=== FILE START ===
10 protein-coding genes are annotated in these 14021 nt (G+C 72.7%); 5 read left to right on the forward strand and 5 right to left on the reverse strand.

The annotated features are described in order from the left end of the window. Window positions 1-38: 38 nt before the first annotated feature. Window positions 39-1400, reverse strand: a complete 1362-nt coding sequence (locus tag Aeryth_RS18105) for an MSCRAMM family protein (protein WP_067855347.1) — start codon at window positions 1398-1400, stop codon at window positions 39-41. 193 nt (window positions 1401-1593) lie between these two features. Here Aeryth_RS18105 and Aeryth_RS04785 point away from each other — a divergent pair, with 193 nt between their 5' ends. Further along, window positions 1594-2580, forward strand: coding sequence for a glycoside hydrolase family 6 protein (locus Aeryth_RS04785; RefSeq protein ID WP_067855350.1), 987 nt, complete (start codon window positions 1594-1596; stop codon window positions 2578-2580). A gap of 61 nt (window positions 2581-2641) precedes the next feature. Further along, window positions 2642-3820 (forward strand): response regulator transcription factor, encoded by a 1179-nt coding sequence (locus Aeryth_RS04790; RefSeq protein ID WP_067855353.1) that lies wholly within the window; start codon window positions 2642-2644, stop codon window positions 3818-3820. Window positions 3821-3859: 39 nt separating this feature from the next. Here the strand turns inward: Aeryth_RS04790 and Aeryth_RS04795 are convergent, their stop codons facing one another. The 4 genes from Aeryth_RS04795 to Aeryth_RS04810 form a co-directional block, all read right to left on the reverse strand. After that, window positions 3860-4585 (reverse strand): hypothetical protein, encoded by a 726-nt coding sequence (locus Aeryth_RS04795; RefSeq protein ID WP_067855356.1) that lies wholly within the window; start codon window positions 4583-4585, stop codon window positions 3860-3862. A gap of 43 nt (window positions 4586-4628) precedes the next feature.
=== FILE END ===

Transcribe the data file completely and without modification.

10 protein-coding genes are annotated in these 14021 nt (G+C 72.7%); 5 read left to right on the forward strand and 5 right to left on the reverse strand.

The annotated features are described in order from the left end of the window. Window positions 1-38: 38 nt before the first annotated feature. Window positions 39-1400, reverse strand: a complete 1362-nt coding sequence (locus tag Aeryth_RS18105) for an MSCRAMM family protein (protein WP_067855347.1) — start codon at window positions 1398-1400, stop codon at window positions 39-41. 193 nt (window positions 1401-1593) lie between these two features. Here Aeryth_RS18105 and Aeryth_RS04785 point away from each other — a divergent pair, with 193 nt between their 5' ends. Further along, window positions 1594-2580, forward strand: coding sequence for a glycoside hydrolase family 6 protein (locus Aeryth_RS04785; RefSeq protein ID WP_067855350.1), 987 nt, complete (start codon window positions 1594-1596; stop codon window positions 2578-2580). A gap of 61 nt (window positions 2581-2641) precedes the next feature. Further along, window positions 2642-3820 (forward strand): response regulator transcription factor, encoded by a 1179-nt coding sequence (locus Aeryth_RS04790; RefSeq protein ID WP_067855353.1) that lies wholly within the window; start codon window positions 2642-2644, stop codon window positions 3818-3820. Window positions 3821-3859: 39 nt separating this feature from the next. Here the strand turns inward: Aeryth_RS04790 and Aeryth_RS04795 are convergent, their stop codons facing one another. The 4 genes from Aeryth_RS04795 to Aeryth_RS04810 form a co-directional block, all read right to left on the reverse strand. After that, window positions 3860-4585 (reverse strand): hypothetical protein, encoded by a 726-nt coding sequence (locus Aeryth_RS04795; RefSeq protein ID WP_067855356.1) that lies wholly within the window; start codon window positions 4583-4585, stop codon window positions 3860-3862. A gap of 43 nt (window positions 4586-4628) precedes the next feature.